Johnson is right to think pension funds have a role in infrastructure investment, but he gets almost every other suggestion he makes on the issue wrong

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The FT includes an article today in which it is said that:

Boris Johnson has called on British pension funds to plough more retirement savers’ cash into UK assets to spark an “investment big bang” to support the economic recovery.

Johnson has apparently written to pension funds and other institutions using them to “seize the moment” and use their “hundreds of billions of pounds” to invest in infrastructure. Suggestions include bridges, roads and wind farms.

First of all, Johnson has the scale of pension funds wrong. There is more than £5 trillion of pension wealth in the UK according to the Office for National Statistics. The available resources do, therefore, exceed a few hundred billion.

Second, Johnson is right to suggest that pension funds are inappropriately investing in equities: there is no evidence that they have anything like the worth now given to them by markets. It is only the impact of quantitative easing, and the resulting suppression in interest rates that is suggesting that they have anything like the value that they now enjoy.

Third though, I very much doubt that the UK want more private roads or bridges. They neither appreciate tolls and nor do they want another equivalent of PFI. Johnson's suggestions appear flawed from the outset.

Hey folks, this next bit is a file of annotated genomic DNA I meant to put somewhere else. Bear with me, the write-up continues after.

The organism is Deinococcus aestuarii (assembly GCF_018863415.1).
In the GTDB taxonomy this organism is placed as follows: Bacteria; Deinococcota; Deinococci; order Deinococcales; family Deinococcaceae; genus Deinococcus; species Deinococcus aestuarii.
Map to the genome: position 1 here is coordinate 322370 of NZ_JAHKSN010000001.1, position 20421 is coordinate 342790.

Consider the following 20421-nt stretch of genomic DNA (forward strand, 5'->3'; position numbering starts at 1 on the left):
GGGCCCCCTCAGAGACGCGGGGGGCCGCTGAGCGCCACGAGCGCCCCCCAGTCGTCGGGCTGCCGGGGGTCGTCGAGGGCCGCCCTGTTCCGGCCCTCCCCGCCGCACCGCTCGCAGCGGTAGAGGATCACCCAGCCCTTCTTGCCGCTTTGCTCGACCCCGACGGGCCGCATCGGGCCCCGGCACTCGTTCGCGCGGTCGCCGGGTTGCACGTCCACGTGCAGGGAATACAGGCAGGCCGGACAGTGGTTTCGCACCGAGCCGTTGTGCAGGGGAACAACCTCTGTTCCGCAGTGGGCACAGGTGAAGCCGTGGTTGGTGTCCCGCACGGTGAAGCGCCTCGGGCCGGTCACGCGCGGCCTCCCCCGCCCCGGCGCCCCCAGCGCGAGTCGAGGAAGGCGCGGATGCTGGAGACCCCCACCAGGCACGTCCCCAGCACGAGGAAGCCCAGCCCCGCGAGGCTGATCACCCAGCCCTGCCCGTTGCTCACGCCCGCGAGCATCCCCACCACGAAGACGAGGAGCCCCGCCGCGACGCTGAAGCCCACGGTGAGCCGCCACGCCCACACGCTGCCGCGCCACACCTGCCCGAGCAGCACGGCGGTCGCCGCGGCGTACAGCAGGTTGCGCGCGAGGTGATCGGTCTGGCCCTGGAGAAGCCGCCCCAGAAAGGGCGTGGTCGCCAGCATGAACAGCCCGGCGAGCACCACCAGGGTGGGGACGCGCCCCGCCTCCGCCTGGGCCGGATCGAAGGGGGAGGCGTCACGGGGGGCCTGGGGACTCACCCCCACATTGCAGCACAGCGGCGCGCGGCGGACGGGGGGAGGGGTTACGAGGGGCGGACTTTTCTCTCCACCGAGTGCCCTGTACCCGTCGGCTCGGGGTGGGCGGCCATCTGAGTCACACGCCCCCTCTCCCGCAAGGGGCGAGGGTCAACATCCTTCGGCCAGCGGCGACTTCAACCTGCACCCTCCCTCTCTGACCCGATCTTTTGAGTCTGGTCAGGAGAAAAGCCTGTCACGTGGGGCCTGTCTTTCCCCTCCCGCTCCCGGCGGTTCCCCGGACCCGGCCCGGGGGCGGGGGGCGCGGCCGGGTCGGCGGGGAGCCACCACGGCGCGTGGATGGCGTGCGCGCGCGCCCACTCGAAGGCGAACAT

Fourth, Johnson ignores that all the available funds that are required for infrastructure investment are readily available to the government at the lowest available possible cost, since UK government interest rates are still at exceptionally low levels. The refusal by him and Sunak two use this opportunity to invest right now is an economic crime. Their suggestion that there is a shortage of funds unless pension funds cooperate in investment is incorrect: at least in theory the government could create all the required money whenever it wishes, and markets are keen to own debt if it wished to issue it in association with that funding, although that again is not a pre-requisite of it happening.

Fifth, if Johnson really wants to change pension fund investment he really does not have to beg or plead. With Colin Hines I have suggested the solution. All he has to do is change the rules on pension fund investment so that in exchange for tax relief on new pension contributions, which amount to well in excess of £100 billion a year, 25% of that new money has to be invested in new UK infrastructure that creates jobs in this country. It's really not hard to do. I have solved his whole problem with that one idea.

Sixth, why won't he do this? It's a question to be asked. I wish the Opposition was asking it. But they have still to adopt this position, so no wonder the government does not feel under pressure to do so.

And finally, it is conceptually very hard to work out why any government has a problem thinking that the tax reliefs that it gives should not be aligned with the social and economic goals it has, and yet there appears to be a massive problem with governments making this connection. Why is that?